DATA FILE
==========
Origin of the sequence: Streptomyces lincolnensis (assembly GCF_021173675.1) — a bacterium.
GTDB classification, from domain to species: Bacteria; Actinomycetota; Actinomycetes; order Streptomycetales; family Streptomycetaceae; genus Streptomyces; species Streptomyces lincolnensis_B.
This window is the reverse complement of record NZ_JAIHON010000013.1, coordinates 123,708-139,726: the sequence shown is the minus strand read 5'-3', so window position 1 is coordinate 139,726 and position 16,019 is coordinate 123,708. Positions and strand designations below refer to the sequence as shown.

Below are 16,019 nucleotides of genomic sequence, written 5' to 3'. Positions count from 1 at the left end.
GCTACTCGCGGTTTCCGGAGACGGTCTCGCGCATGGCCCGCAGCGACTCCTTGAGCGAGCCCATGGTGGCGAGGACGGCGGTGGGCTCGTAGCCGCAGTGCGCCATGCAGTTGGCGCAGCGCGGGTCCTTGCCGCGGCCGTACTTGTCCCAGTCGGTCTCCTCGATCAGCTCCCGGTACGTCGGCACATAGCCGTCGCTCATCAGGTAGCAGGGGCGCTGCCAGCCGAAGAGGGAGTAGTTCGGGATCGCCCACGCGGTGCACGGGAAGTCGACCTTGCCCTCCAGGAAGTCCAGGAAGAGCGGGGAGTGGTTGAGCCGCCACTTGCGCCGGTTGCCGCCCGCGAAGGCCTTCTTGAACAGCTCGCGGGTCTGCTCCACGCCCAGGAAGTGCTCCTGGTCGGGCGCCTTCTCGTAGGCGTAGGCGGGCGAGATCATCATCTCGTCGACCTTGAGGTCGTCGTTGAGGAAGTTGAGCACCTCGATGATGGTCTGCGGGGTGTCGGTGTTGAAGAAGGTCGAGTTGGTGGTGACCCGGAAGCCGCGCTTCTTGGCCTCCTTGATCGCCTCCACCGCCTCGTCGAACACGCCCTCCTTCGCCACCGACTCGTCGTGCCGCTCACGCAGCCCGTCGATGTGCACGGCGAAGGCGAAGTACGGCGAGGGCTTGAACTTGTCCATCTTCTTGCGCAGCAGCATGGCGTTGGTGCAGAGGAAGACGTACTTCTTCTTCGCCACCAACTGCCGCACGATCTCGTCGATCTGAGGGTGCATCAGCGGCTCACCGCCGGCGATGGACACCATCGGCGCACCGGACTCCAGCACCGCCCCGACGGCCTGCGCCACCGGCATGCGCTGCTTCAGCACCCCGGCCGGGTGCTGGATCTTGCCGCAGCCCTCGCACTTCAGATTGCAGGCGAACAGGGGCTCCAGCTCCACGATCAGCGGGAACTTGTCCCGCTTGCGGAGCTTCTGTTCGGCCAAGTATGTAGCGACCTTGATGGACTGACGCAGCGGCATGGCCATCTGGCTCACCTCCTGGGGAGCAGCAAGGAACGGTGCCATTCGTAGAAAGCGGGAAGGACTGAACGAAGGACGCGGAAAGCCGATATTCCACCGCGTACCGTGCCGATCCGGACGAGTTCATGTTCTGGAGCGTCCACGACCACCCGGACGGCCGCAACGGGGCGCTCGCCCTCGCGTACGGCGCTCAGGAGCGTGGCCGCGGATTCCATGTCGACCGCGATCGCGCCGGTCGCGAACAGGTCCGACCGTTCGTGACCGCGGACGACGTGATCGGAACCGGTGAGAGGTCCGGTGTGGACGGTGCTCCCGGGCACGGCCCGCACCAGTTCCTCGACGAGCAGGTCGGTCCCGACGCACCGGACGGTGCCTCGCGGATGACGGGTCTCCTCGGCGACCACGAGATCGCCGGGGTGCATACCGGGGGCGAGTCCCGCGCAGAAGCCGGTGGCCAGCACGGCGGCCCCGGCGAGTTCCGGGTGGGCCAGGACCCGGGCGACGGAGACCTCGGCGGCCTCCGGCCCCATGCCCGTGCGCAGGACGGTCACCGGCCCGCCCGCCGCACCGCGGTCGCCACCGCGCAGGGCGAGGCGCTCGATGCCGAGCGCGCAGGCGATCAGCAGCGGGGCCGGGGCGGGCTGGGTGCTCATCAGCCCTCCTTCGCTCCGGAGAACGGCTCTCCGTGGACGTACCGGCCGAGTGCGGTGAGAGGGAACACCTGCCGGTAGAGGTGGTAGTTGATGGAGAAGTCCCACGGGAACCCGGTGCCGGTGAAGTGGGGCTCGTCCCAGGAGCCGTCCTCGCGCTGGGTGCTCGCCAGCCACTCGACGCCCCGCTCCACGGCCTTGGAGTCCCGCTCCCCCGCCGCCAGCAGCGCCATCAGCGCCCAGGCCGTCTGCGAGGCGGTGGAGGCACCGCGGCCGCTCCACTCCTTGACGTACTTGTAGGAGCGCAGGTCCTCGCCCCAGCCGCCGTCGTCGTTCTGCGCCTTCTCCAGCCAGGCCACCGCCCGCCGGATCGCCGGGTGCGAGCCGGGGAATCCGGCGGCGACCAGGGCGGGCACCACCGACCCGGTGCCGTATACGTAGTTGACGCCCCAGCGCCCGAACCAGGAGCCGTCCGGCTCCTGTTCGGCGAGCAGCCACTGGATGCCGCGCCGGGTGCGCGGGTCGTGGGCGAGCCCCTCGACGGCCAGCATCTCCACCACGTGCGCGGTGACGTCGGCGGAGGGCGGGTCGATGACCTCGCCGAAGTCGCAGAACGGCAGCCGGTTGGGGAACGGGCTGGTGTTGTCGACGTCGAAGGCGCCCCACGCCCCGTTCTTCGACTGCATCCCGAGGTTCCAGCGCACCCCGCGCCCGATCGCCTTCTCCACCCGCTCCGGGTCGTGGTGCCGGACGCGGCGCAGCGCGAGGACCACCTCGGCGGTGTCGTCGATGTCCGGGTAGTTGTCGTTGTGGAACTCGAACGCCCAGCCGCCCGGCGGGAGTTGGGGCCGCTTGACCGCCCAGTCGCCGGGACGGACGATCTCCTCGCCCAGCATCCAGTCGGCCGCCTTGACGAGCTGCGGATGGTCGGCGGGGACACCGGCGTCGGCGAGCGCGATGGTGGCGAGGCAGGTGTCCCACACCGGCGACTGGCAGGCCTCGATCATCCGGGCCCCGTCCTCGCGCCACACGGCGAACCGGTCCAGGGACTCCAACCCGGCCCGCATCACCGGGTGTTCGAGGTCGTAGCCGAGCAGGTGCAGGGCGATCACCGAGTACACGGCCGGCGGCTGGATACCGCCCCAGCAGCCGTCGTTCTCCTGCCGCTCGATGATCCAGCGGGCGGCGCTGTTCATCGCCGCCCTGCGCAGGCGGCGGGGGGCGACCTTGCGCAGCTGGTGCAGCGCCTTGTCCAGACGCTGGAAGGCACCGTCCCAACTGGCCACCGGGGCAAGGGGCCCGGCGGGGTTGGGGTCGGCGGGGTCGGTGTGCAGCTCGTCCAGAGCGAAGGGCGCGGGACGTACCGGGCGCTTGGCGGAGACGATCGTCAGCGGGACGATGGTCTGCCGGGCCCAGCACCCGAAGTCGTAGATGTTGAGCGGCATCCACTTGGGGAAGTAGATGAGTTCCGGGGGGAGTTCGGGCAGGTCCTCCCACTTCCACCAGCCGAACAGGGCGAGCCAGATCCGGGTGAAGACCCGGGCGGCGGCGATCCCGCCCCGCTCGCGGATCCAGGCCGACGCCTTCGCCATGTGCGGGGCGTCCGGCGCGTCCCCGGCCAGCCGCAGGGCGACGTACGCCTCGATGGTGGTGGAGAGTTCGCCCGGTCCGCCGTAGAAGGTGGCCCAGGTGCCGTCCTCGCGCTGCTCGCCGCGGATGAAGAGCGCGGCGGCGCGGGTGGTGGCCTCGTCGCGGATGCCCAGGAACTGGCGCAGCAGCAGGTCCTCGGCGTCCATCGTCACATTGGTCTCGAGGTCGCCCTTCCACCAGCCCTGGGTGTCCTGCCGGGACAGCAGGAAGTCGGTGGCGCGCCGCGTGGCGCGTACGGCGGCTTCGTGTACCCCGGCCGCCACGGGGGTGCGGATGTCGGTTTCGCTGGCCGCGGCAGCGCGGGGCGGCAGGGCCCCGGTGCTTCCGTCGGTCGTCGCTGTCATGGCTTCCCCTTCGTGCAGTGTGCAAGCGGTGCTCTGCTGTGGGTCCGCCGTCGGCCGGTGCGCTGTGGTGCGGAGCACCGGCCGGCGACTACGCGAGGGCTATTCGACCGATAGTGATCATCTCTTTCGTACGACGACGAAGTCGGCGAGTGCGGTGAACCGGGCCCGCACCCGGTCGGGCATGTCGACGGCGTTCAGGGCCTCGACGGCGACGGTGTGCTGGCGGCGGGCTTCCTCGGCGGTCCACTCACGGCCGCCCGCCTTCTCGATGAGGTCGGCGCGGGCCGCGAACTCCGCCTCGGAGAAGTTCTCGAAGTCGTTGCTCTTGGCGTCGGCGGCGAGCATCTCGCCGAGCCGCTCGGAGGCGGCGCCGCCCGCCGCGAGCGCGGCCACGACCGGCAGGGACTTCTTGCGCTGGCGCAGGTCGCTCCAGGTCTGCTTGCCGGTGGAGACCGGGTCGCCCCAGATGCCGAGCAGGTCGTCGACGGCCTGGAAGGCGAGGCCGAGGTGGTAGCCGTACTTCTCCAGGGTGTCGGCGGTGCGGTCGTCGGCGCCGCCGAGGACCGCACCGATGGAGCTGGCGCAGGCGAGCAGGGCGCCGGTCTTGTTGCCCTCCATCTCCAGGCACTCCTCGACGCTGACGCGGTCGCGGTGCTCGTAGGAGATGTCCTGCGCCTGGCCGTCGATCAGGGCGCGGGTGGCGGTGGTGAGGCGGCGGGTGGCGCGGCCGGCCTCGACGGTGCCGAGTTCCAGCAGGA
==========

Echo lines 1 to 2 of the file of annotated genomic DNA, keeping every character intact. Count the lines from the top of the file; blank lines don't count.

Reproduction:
Origin of the sequence: Streptomyces lincolnensis (assembly GCF_021173675.1) — a bacterium.
GTDB classification, from domain to species: Bacteria; Actinomycetota; Actinomycetes; order Streptomycetales; family Streptomycetaceae; genus Streptomyces; species Streptomyces lincolnensis_B.